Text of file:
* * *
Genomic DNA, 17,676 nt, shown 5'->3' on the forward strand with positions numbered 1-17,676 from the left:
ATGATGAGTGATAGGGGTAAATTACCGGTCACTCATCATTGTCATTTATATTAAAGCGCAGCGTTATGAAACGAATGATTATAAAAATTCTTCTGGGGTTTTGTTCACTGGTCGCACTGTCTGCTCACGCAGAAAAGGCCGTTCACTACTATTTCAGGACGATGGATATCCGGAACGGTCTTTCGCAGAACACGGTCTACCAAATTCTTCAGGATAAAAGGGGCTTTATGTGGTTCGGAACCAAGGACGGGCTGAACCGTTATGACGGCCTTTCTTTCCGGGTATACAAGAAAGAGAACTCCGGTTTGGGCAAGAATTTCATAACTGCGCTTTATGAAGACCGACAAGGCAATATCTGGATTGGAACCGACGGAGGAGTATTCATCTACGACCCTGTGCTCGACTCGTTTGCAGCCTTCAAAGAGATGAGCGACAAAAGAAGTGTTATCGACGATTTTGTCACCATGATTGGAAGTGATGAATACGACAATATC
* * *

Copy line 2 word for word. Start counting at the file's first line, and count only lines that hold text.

ATGATGAGTGATAGGGGTAAATTACCGGTCACTCATCATTGTCATTTATATTAAAGCGCAGCGTTATGAAACGAATGATTATAAAAATTCTTCTGGGGTTTTGTTCACTGGTCGCACTGTCTGCTCACGCAGAAAAGGCCGTTCACTACTATTTCAGGACGATGGATATCCGGAACGGTCTTTCGCAGAACACGGTCTACCAAATTCTTCAGGATAAAAGGGGCTTTATGTGGTTCGGAACCAAGGACGGGCTGAACCGTTATGACGGCCTTTCTTTCCGGGTATACAAGAAAGAGAACTCCGGTTTGGGCAAGAATTTCATAACTGCGCTTTATGAAGACCGACAAGGCAATATCTGGATTGGAACCGACGGAGGAGTATTCATCTACGACCCTGTGCTCGACTCGTTTGCAGCCTTCAAAGAGATGAGCGACAAAAGAAGTGTTATCGACGATTTTGTCACCATGATTGGAAGTGATGAATACGACAATATC